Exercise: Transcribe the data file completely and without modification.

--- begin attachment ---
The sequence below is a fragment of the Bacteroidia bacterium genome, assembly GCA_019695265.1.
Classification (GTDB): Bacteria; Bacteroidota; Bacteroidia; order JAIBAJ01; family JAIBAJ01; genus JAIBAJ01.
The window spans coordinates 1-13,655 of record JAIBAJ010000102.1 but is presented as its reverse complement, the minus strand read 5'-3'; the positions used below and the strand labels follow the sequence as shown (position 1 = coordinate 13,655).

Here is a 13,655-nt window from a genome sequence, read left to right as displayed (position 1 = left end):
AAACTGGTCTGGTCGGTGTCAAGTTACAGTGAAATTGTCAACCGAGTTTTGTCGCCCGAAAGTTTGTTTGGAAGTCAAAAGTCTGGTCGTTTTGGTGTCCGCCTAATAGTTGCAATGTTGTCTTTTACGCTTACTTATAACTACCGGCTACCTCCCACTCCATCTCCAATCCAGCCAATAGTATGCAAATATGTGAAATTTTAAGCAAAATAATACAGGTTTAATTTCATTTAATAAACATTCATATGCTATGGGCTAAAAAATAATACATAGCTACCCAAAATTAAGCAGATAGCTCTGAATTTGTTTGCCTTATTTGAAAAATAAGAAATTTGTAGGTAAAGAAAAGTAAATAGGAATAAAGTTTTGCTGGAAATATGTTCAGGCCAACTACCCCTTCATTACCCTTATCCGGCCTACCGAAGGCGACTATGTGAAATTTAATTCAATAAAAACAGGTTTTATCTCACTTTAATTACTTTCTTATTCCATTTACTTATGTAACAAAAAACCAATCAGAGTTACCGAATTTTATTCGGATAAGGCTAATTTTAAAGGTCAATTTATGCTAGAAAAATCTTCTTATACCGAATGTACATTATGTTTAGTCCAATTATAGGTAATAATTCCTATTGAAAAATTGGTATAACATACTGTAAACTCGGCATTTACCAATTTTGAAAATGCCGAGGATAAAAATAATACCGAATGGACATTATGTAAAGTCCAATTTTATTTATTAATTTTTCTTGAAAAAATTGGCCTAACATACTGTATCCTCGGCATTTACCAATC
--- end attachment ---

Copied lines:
The sequence below is a fragment of the Bacteroidia bacterium genome, assembly GCA_019695265.1.
Classification (GTDB): Bacteria; Bacteroidota; Bacteroidia; order JAIBAJ01; family JAIBAJ01; genus JAIBAJ01.
The window spans coordinates 1-13,655 of record JAIBAJ010000102.1 but is presented as its reverse complement, the minus strand read 5'-3'; the positions used below and the strand labels follow the sequence as shown (position 1 = coordinate 13,655).

Here is a 13,655-nt window from a genome sequence, read left to right as displayed (position 1 = left end):
AAACTGGTCTGGTCGGTGTCAAGTTACAGTGAAATTGTCAACCGAGTTTTGTCGCCCGAAAGTTTGTTTGGAAGTCAAAAGTCTGGTCGTTTTGGTGTCCGCCTAATAGTTGCAATGTTGTCTTTTACGCTTACTTATAACTACCGGCTACCTCCCACTCCATCTCCAATCCAGCCAATAGTATGCAAATATGTGAAATTTTAAGCAAAATAATACAGGTTTAATTTCATTTAATAAACATTCATATGCTATGGGCTAAAAAATAATACATAGCTACCCAAAATTAAGCAGATAGCTCTGAATTTGTTTGCCTTATTTGAAAAATAAGAAATTTGTAGGTAAAGAAAAGTAAATAGGAATAAAGTTTTGCTGGAAATATGTTCAGGCCAACTACCCCTTCATTACCCTTATCCGGCCTACCGAAGGCGACTATGTGAAATTTAATTCAATAAAAACAGGTTTTATCTCACTTTAATTACTTTCTTATTCCATTTACTTATGTAACAAAAAACCAATCAGAGTTACCGAATTTTATTCGGATAAGGCTAATTTTAAAGGTCAATTTATGCTAGAAAAATCTTCTTATACCGAATGTACATTATGTTTAGTCCAATTATAGGTAATAATTCCTATTGAAAAATTGGTATAACATACTGTAAACTCGGCATTTACCAATTTTGAAAATGCCGAGGATAAAAATAATACCGAATGGACATTATGTAAAGTCCAATTTTATTTATTAATTTTTCTTGAAAAAATTGGCCTAACATACTGTATCCTCGGCATTTACCAATC